From Duncan Riley, the practice of sellers of products and services paying bloggers to post favorably about their goods without disclosing their relationship is not only unethical, but illegal.
The Washington Post reports that the Federal Trade Commission ruled Monday 11 December that companies engaging in word-of-mouth marketing, in which people are compensated to promote products to their peers, must disclose those relationships.
The post article made clear that the FTC’s ruling applied to blogs and their publishers.
Take note of a few portions of the article cited by Duncan.
Word-of-mouth advertising is already covered under existing FTC regulations that govern commercial endorsements. What the FTC sought to do yesterday in its staff opinion was to note that such marketing could be deceptive if consumers were more likely to trust the product’s endorser ‘based on their assumed independence from the marketer.’……The FTC said it would investigate cases where there is a relationship between the endorser of a product and the seller that is not disclosed and could affect the endorsement. The FTC staff said it would go after violators on a case-by-case basis.
And as Duncan correctly notes, both the sellers and the blog publishers would be deemed violators.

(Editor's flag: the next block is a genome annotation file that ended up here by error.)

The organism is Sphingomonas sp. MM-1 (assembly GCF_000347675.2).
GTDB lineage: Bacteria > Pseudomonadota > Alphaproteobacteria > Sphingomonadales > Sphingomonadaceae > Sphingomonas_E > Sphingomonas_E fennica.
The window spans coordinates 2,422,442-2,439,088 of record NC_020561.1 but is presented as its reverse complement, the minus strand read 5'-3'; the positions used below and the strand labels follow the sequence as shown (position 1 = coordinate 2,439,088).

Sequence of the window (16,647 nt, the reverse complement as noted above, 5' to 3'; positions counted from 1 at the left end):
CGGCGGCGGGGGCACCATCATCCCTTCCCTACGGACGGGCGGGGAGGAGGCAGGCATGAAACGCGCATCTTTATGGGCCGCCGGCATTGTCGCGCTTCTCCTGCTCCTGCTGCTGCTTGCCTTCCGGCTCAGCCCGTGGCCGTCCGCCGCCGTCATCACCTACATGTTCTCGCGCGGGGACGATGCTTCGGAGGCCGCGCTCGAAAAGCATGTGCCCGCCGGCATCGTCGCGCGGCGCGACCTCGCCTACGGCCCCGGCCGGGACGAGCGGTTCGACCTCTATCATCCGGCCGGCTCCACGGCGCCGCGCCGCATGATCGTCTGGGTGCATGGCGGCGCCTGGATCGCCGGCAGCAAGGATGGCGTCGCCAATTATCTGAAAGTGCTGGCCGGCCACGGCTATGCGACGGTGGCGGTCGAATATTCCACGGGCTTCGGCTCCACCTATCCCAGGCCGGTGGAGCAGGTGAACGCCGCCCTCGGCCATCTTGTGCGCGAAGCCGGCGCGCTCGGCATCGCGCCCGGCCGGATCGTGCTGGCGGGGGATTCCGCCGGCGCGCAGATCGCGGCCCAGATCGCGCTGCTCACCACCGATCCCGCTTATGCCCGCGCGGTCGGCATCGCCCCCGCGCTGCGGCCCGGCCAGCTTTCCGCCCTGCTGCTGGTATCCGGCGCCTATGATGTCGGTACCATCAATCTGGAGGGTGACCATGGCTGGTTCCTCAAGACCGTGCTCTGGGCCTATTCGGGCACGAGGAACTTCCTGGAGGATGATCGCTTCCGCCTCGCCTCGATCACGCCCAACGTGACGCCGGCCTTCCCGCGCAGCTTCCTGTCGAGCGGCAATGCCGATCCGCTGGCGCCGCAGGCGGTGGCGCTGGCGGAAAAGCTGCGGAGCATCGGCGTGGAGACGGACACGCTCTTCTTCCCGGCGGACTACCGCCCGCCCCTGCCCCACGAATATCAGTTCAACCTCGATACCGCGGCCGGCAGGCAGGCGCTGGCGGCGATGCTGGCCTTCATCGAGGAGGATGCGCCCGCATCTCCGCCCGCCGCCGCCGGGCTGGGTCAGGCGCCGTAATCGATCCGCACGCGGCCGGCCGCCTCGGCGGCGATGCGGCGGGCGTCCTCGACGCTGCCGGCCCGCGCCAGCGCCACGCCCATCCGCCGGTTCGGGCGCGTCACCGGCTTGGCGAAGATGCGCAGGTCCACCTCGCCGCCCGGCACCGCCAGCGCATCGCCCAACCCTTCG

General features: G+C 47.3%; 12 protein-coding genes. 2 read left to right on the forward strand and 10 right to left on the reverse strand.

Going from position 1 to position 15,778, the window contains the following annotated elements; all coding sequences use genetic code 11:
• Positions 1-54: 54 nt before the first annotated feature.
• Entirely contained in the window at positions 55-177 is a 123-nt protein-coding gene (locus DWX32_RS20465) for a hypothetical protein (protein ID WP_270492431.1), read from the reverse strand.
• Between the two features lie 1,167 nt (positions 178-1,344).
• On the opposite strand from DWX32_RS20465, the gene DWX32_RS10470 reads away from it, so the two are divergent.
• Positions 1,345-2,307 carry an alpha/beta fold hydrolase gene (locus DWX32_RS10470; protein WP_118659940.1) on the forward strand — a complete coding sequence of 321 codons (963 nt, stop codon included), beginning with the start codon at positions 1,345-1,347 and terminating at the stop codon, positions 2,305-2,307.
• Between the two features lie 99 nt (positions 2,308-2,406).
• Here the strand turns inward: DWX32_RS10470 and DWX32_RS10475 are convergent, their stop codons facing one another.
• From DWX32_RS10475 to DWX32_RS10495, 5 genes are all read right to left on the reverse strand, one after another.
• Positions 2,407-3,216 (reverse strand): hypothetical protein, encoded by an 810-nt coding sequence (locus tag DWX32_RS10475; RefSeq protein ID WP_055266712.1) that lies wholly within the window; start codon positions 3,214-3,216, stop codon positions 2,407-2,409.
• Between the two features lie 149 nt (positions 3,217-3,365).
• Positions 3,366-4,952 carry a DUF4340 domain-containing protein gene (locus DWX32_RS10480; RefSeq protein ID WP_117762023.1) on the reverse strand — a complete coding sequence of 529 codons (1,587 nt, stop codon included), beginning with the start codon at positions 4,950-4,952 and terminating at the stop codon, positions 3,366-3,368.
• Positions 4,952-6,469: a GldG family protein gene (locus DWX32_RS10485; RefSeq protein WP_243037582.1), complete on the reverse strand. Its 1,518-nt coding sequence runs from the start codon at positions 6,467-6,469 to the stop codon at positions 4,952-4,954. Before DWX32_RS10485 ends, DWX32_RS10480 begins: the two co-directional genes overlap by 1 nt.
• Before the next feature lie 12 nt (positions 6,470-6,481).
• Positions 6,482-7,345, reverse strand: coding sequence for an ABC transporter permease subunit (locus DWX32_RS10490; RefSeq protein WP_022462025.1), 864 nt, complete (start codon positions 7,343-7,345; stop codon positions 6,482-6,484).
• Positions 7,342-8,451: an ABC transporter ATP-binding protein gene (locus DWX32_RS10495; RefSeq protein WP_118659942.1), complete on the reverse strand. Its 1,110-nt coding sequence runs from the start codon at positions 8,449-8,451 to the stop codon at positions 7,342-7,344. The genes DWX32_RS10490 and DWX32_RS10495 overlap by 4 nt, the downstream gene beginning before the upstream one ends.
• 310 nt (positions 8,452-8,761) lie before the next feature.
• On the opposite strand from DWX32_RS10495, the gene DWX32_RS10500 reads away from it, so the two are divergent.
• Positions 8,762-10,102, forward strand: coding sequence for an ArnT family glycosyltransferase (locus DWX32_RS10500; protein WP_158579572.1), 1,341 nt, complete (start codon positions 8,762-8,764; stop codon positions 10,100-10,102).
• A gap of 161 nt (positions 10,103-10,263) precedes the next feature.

This should not have a big impact on law firms so long as they are smart. Most law firm blogs are clearly published by the respective lawyer(s) and the content is informational in nature, not touting some service or product. In addition, where someone else is posting content for the lawyer, ie, news or legal updates, it is not something that would be viewed as deceiving potential clients.
Where law firms would get in trouble is where blog posts are made on a blog, other blog than the law firm’s blog, commenting favorably about the lawyer’s services where such post was orchestrated through a paid PR campaign and not disclosed. I have not seen that yet. But with some of the tasteless marketing lawyers and some of their marketing companies have done, I guess the day will come.
Technorati Tags: pay per post